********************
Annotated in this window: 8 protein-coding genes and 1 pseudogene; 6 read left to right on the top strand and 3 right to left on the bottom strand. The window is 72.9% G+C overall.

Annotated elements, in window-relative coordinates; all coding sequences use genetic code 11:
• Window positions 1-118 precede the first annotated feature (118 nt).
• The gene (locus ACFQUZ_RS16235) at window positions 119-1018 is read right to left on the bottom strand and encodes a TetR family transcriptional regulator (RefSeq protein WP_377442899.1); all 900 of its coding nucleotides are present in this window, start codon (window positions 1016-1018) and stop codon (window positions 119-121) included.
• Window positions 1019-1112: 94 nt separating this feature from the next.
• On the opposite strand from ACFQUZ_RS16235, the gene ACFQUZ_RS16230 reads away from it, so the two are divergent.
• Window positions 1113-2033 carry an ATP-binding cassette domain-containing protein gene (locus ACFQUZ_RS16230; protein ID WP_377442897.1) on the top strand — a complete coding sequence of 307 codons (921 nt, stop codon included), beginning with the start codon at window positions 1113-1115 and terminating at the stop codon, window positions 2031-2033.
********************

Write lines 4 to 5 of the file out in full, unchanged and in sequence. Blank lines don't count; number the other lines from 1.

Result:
• The gene (locus ACFQUZ_RS16235) at window positions 119-1018 is read right to left on the bottom strand and encodes a TetR family transcriptional regulator (RefSeq protein WP_377442899.1); all 900 of its coding nucleotides are present in this window, start codon (window positions 1016-1018) and stop codon (window positions 119-121) included.
• Window positions 1019-1112: 94 nt separating this feature from the next.